Discover ground breaking gay and trans rights activists of the 1950s who inspired change. Part of OUTing the Past / LGBT+ History Month.
Transgender Pioneers of the Fifties: a secret history
Alex Bakker will give a researched presentation on a piece of unknown LGBT+ history. The fifties of the 20th century can be regarded as a kind of birthplace of modern trans identity. In December 1952 a media hype was born: Christine Jorgensen, a former GI from New York, had had sex reassignment surgery in Denmark. Jorgensen was the first transgender woman to receive such elaborate attention from the press, and the first to get both hormone treatment and surgical correction. Christine’s story was sensationally exploited but for transgender people all over the world it was also a landmark. Many of them had not even known how to understand their own feelings, thinking they were the only ones with this “craziness” inside them.
Open Door: The Start of a Campaign
Martin Malcolm and Ben Priestley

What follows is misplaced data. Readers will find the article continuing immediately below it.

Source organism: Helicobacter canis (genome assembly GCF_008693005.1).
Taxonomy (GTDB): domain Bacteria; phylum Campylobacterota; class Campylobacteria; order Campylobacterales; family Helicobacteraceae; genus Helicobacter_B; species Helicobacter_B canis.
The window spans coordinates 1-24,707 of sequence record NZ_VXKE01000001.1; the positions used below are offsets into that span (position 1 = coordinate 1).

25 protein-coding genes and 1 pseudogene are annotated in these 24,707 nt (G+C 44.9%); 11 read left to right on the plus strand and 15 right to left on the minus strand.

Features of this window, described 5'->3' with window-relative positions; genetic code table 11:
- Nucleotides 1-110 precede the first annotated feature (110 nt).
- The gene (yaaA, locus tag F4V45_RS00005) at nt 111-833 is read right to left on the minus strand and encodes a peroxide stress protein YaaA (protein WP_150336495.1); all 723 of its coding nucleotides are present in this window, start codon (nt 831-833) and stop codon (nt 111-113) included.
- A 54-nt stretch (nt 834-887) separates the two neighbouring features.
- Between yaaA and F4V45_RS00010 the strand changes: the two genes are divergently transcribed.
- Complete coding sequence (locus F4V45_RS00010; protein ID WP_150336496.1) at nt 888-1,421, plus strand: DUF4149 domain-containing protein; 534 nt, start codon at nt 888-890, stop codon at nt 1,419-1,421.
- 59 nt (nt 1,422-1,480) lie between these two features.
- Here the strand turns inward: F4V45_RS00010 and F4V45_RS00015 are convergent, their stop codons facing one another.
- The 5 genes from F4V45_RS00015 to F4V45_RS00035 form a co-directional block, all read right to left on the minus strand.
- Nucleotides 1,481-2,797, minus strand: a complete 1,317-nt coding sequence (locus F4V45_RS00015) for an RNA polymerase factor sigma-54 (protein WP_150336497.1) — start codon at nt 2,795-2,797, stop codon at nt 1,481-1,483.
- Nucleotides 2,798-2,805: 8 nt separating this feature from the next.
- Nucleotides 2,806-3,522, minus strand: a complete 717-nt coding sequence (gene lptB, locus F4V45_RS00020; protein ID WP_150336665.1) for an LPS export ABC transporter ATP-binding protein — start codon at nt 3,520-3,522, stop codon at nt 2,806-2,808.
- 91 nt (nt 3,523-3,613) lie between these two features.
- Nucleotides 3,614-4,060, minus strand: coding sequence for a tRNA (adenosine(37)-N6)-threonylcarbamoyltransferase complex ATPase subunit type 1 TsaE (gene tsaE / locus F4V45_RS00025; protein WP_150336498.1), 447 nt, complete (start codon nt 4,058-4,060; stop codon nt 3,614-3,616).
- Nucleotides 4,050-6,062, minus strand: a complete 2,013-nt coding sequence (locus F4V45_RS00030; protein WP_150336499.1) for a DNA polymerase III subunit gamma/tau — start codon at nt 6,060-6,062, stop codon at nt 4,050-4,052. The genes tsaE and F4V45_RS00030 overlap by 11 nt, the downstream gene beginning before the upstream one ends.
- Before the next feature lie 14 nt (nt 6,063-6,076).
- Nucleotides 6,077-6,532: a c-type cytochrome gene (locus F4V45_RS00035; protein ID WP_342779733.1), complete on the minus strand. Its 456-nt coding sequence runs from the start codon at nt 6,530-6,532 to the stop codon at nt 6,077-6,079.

This presentation explores the untold story of a now-forgotten activist, Dr RD Reid and the tragic court case that prompted him to make what may have been the first public call for a campaign to decriminalise homosexuality in the UK. It's a story that started in the Somerset town of Taunton in 1954. Martin Malcolm is writing a play, Open Door, about this story and plans to illustrate his talk with photographs (of Reid and of the prison cells) as well as readings of Reid's letter and newspaper coverage of the case (found in the LAGNA archive) and material about other cases (found in the LSE Hall Carpenter archive).
Alex Bakker is a historian and author of Transgender in Nederland.
LSE Library is delighted to be a hub for OUTing the Past: LGBTQ+ History Month.
The British Library of Political and Economic Science was founded in 1896, a year after the London School of Economics and Political Science. It has been based in the Lionel Robbins Building since 1978 and houses many world class collections, including The Women's Library.
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